Scotland’s troubles were not over.  James VI soon banished the Ruthven nobles—including Angus, Mar, Glamis, Hume, Wedderburn and Cesfurd—while Gowrie was consigned to the block. The Earl of Arran returned to Court.  The plague fell on Edinburgh. It was a gloomy time that could have been worse if the people had known that their king had written to the Pope on 19 February 1584 promising to be advised by his cousin Guise and “satisfy his Holinesss in all other things.”  Revenge followed on Andrew Melville who was tried and warded in Blackness Castle. But Melville managed to escape and joined the Ruthven Raiders in England. 

James VI convened a Parliament on 19 and 20 May 1584 made up of eight bishops, thirteen abbots, twenty-five lords and twenty-three representatives of the burghs which produced forty-nine acts—the Black Acts. The proceedings of the Parliament, and the legislation proposed by the Lords of the Articles, was held in secret and the General Assembly was thus prevented from learning about the new laws and from making any representations. The Black Acts were followed by an Act of Uniformity that reduced the Church to a state of helplessness with many fleeing to England and Ireland. Protests were met with imprisonment and resulted in a gradual compliance by some ministers.

The opportunity finally came for the Ruthven Raiders to return to Scotland when the Earl of Arran was imprisoned in July 1584 for involvement in a murder. With his influence gone, the Lords seized Stirling Castle on 4 November 1585. Many thought that the King should join his mother in exile; some even favoured the block.  In a regard for the king’s sacred person, he was allowed to live. Ironically, this allowed the king to continue attacks on the Church with even greater venom; he was determined to assert his supreme authority of all matters temporal and ecclesiastical. Attempts to repeal the Black Acts were opposed and left on the Statute Book while the King tried to bring in full episcopacy at the General Assembly in May 1586. His ruse of holding the meeting at Holyrood was seen through and defeated, however.  Parliament, in 1587, ratified the “Liberty of the Kirk,” swept out patrimony and made bishops the paid officers of the Crown. More happily, the same Parliament also passed a Franchise Act that extended representation in Parliament to small landowners which was a welcome extension to suffrage.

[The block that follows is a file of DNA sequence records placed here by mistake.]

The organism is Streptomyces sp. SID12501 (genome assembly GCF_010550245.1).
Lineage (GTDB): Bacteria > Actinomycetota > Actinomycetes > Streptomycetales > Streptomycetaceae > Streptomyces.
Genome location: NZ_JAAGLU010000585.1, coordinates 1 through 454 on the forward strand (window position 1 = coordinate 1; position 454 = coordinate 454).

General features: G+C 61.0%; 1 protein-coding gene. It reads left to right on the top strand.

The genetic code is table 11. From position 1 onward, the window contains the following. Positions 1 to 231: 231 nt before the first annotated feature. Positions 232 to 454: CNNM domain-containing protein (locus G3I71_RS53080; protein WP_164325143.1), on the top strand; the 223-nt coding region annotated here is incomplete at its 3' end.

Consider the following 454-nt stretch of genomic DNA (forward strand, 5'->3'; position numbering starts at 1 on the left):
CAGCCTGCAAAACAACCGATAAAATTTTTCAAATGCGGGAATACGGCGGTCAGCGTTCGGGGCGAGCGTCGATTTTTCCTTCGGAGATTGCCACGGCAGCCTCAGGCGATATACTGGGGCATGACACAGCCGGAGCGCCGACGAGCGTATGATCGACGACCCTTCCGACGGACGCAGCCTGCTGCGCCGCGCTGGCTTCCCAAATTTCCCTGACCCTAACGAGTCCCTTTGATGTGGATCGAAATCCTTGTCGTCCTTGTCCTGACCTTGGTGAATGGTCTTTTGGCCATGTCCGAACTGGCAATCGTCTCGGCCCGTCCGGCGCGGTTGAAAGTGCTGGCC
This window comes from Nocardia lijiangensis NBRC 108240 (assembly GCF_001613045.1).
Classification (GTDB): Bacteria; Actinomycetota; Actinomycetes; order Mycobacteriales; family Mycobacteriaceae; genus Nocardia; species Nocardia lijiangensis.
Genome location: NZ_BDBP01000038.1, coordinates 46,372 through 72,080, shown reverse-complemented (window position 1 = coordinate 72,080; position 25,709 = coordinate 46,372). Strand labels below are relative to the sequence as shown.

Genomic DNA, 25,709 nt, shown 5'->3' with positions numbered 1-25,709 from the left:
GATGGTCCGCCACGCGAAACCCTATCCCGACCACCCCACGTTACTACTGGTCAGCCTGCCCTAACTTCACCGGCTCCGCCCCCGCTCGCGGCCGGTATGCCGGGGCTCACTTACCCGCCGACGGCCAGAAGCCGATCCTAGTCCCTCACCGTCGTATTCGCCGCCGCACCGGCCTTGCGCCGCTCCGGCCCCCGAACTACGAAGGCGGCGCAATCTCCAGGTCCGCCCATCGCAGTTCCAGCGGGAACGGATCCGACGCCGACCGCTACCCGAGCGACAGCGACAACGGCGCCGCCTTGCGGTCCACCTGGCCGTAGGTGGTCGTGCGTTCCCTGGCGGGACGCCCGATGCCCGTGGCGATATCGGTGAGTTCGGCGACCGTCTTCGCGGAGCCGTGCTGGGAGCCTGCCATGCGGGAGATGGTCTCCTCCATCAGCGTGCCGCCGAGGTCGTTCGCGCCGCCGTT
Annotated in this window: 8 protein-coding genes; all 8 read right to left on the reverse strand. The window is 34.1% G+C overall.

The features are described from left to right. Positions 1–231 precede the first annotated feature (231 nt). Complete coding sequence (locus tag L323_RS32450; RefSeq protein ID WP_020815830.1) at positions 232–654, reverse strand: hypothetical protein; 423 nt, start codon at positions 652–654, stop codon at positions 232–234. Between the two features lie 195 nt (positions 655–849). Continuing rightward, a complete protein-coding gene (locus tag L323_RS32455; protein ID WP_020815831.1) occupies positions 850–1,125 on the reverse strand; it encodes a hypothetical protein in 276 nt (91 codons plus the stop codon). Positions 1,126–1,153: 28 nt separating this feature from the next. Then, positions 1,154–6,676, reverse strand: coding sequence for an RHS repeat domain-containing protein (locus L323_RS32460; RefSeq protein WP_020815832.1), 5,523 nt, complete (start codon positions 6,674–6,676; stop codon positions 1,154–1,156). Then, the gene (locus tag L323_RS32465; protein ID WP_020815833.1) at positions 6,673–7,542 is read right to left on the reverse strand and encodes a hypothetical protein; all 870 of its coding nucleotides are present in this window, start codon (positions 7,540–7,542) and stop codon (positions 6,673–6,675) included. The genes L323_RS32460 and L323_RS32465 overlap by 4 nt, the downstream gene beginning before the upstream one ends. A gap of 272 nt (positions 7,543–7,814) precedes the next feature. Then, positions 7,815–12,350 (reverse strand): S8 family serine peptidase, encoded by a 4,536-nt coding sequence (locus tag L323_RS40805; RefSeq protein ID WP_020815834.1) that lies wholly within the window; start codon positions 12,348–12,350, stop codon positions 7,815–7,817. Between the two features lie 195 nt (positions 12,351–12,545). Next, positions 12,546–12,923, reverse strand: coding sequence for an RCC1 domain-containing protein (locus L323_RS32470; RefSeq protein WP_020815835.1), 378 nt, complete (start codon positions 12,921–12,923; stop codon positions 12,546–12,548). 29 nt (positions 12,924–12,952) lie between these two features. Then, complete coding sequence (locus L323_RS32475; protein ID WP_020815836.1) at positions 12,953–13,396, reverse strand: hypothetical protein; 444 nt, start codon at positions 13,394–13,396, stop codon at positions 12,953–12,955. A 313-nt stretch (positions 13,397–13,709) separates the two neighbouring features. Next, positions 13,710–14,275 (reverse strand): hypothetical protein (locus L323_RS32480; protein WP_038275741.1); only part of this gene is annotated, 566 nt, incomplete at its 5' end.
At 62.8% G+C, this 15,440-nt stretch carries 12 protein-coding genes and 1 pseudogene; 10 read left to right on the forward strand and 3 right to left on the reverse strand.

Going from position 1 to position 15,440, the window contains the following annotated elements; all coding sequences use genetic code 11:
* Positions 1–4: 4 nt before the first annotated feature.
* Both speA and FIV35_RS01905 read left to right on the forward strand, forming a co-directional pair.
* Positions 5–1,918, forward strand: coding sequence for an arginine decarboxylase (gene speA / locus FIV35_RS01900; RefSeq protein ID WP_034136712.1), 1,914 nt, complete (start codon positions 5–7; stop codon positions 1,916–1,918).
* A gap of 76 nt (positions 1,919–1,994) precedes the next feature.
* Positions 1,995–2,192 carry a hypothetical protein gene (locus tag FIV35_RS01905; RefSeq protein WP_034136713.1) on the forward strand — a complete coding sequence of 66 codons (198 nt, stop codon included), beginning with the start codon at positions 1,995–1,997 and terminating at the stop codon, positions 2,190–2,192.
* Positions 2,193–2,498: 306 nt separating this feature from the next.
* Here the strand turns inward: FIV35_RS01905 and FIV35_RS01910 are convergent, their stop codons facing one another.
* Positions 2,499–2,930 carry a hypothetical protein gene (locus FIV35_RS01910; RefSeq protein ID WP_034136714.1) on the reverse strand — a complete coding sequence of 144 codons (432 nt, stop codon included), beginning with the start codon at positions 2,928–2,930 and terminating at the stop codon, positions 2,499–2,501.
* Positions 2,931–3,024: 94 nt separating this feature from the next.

The execution of Mary Queen of Scots at Fotheringay on 8 February 1587 sent a shock through the Catholic world and caused Pope Sixtus V to encourage Philip of Spain to raise the Armada. Its defeat in July 1588 was “game set and match” for Protestantism in Britain. At ground level, however, the thirty years of the Scottish Kirk had not greatly improved the morals and behaviour of the masses who weltered in poverty, drink, and loose morals. Rural areas swarmed with gypsies and beggars, while many parishes had no minister and some still had priests. There was a long way for the Reformation to go, with a dissembling King who was playing games with the Kirk and suspected of Papist tendencies 

Within Scotland there remained a strong and very active Catholic party even after the French influence of the Duke of Lennox and Captain James Stuart, Earl of Arran, had been expelled. About a third of the nobility retained their ancient family faith. In the southwest Dumfriesshire and Wigtownshire—later to be strongholds of the Covenanters—retained Catholicism through a large number of families of Irish origin. In the north of Scotland the Earl of Huntly, a long time Catholic sympathiser, was leagued with the Earls of Erroll, Montrose, Morton, Angus, Marr, Bothwell (who was indecisive and vacillated), the Master of Gray, and the Master of Glamis. What is perhaps most surprising is that they were open in their opposition, frequently pushing the King`s tolerance to an extreme.  Yet James VI at times seemed to be in league with them. He was remarkably lenient, apparently not wishing to provoke a rebellion in the north. When required to take action he usually warded them for a short time before they reappeared at Court. Matters eventually came to a head in 1589 when both William of Orange and Queen Elizabeth I wrote to him, warning of Papist plots.